- Providing time away from the situation to calm down and reflect before talking things through.
- Use of personalised Social Stories
- Working together with parents/carers and families to share strategies and ensure we are giving a consistent message.
- Using a ‘Solution Circle’ to generate ideas for support.
- In some cases, involving the SENCO in setting up an individual education plan (IEP) with specific targets related to behaviour.
- Liaising with other agencies e.g. health visitor, behaviour improvement team, to access further support and advice.
Some behaviours are extremely concerning e.g. racist remarks, inappropriate touching, verbal aggression, persistent harming (of themselves or others), and intentional damaging of property. Incidents such as these will be managed on an individual basis and in a non-judgemental and appropriate way.
This may include:
- Removing the child from the situation.
- Seeking immediate support from other staff members
- Contacting the parent/carer and request the child is taken home.
- On rare occasions: using positive handling techniques for the child’s own safety and the safety of others (see Health and Safety Policy).
- Convening a meeting the same day, including a member of the Senior Management Team and the parent/carer, to identify ways forward.
- Referring to other agencies e.g. Educational Psychology Service, Child and Adolescent Mental Health Service, for further guidance and support.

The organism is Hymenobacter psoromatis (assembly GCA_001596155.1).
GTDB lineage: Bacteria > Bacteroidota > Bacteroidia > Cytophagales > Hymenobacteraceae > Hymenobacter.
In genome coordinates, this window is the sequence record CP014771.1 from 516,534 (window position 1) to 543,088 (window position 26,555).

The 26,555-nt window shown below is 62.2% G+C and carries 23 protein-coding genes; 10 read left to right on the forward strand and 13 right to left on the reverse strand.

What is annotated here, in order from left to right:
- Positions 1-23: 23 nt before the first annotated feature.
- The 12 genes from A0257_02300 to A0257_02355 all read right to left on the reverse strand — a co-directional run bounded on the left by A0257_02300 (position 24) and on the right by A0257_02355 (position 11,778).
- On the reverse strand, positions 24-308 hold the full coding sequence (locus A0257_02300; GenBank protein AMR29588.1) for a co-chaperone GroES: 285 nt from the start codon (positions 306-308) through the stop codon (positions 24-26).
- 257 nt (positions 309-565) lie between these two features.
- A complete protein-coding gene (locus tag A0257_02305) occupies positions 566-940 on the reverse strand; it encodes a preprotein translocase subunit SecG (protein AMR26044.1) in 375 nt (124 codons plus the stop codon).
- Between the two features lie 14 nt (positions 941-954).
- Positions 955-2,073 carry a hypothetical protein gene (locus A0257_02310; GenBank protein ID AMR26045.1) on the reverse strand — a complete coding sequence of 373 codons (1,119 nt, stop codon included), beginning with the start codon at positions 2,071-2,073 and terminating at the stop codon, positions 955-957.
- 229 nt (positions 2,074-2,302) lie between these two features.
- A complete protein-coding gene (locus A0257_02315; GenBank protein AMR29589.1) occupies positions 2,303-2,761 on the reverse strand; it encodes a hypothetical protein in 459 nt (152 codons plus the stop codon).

Appendix 1 – Conflict Resolution Steps
Approach calmly and with an open mindWalk over and get down to their level.
Acknowledge feelingsSay “I can see you’re feeling hurt/cross/upset/angry”
Gather information from both sidesSay “What’s the problem?”
Restate the problemSay “so the problem is…”
Ask for solutions and choose one togetherSay “I wonder what we can do to solve the problem/help you feel better?”
Be prepared to give follow-up supportKeep an eye out for what happens next and give further support if needed.
With acknowledgement to Rachael Underwood and the High/Scope Educational Research Foundation
Appendix 2 – Parent/Carer Involvement
Working in partnership with our parents/carers is integral to the success of this Behaviour Policy. In order for it to work in practice, their contribution is vital.
We will achieve this by:
- Sharing the expectations of behaviour at the centre, through informal and formal discussions with individuals and groups of parent/carers.
- Talking to individual parents/carers about all aspects of their child’s behaviour on a daily basis, as well as at regular parent/carer conferences.
- Being fair, non-judgemental and consistent when discussing children’s behaviour with parents/carers.
- Providing extra support for parents/carers to help manage children’s challenging behaviour e.g. through Family Support Services and outside agencies
We hope parents/carers will feel able to:
- Inform us of any relevant changes to their circumstances which may affect their child’s behaviour e.g. new baby, moving house, bereavement, divorce, separation or hospitalisation.
- Re-enforce expectations of positive behaviour by talking to their child at home.
- Actively support staff at the Centre in implementing positive behaviour strategies.
- Be a positive role-model for their child
Reviewed February 2015